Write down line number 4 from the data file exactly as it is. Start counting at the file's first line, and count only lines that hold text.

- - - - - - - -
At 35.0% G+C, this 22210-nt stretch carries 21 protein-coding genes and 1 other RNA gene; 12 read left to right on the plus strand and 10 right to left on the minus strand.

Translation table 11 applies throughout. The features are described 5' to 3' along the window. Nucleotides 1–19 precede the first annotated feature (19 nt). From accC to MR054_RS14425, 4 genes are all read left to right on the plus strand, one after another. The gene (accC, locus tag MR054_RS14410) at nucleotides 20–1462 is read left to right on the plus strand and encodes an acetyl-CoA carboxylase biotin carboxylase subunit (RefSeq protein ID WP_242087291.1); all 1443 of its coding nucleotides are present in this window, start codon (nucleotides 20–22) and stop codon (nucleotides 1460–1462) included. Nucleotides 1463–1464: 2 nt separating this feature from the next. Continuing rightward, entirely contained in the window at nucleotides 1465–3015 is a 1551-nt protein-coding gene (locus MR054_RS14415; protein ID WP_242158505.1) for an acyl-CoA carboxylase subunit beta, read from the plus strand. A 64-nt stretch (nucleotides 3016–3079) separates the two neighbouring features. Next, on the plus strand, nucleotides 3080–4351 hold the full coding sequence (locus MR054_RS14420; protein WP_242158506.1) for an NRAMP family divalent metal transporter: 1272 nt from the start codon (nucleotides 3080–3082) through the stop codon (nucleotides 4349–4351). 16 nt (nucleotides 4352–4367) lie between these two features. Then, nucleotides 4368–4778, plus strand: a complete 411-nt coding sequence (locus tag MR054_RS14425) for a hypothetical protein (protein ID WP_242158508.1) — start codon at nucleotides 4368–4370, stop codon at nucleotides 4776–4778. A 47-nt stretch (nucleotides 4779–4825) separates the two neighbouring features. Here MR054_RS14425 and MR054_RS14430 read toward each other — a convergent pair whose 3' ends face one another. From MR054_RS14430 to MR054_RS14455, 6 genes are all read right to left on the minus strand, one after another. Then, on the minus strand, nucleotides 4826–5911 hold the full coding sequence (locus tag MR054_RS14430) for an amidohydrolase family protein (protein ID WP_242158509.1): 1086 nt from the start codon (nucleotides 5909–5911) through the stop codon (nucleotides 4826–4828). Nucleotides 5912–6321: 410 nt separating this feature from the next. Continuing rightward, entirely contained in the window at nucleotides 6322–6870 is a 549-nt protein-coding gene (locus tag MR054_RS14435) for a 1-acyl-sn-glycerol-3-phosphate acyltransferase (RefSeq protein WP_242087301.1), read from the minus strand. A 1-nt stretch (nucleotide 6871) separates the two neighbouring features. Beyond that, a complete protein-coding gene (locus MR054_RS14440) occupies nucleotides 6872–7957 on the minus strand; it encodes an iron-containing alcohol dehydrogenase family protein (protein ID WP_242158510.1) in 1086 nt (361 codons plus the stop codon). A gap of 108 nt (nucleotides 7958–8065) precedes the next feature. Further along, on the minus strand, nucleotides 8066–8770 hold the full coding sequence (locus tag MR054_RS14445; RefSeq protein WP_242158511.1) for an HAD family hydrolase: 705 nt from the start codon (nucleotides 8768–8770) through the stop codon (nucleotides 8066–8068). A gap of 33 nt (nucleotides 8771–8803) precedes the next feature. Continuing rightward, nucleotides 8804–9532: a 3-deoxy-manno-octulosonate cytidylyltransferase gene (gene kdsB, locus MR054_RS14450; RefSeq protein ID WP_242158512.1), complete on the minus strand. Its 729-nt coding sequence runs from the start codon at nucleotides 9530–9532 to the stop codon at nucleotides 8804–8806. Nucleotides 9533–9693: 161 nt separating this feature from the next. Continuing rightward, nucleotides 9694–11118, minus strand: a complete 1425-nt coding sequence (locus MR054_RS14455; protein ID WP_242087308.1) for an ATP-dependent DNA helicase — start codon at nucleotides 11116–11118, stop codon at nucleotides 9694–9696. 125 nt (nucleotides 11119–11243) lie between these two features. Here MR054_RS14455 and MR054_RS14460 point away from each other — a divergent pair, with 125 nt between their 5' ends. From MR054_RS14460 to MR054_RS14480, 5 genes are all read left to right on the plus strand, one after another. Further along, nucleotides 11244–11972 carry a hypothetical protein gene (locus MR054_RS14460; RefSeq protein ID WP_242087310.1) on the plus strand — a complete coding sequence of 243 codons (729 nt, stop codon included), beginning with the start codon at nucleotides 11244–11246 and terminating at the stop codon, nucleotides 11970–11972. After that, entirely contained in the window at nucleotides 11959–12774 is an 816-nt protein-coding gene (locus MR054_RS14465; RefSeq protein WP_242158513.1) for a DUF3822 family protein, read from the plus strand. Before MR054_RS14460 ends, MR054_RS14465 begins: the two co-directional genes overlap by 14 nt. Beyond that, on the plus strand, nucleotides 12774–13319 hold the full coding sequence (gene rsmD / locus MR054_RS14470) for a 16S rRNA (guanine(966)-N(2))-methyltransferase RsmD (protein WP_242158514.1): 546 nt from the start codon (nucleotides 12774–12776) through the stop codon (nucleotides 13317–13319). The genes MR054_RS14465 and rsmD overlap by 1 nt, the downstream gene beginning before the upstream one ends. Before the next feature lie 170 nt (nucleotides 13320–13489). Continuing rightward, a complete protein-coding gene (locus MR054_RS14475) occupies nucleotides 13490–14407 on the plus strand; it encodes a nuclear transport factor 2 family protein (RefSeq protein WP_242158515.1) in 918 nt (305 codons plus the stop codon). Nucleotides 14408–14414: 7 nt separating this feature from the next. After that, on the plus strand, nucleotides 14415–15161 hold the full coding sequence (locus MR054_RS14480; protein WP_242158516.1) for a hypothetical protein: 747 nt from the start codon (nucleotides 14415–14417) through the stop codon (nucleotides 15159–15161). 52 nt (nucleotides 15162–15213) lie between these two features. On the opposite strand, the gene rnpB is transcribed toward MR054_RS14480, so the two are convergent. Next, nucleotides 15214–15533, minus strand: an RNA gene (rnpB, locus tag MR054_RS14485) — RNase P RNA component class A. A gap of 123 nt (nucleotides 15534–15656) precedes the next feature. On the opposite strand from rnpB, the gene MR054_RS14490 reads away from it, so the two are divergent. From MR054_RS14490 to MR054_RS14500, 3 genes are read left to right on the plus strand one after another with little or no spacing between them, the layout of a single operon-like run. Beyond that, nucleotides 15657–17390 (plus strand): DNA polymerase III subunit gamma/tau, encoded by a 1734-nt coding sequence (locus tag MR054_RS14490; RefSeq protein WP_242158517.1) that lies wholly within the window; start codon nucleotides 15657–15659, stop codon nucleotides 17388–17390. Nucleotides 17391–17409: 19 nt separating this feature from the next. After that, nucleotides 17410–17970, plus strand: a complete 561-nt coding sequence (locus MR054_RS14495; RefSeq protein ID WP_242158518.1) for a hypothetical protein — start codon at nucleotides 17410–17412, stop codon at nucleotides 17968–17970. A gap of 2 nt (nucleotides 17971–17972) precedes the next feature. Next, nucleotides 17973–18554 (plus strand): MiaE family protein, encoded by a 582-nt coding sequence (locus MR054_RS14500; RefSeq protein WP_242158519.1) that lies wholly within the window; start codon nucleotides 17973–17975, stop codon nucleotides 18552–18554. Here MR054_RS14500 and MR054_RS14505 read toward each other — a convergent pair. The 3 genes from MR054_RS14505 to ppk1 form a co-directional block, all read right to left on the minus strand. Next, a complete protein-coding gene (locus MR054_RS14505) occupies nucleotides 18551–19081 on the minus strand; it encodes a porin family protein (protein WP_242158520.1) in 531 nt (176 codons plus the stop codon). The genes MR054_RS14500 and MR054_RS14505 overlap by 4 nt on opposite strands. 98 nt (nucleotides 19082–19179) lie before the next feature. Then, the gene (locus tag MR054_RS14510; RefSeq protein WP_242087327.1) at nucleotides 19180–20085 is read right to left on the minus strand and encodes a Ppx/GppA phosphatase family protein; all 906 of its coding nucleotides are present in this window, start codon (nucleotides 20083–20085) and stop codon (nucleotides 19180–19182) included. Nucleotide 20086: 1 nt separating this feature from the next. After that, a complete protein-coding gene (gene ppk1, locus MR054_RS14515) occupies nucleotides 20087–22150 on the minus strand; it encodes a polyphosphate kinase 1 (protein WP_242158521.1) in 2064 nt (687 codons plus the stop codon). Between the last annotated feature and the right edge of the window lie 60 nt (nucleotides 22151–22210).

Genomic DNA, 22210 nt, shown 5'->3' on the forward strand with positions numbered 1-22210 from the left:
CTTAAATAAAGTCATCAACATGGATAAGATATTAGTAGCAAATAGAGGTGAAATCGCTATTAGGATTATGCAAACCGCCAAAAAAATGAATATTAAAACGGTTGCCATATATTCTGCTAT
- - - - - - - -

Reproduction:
CTTAAATAAAGTCATCAACATGGATAAGATATTAGTAGCAAATAGAGGTGAAATCGCTATTAGGATTATGCAAACCGCCAAAAAAATGAATATTAAAACGGTTGCCATATATTCTGCTAT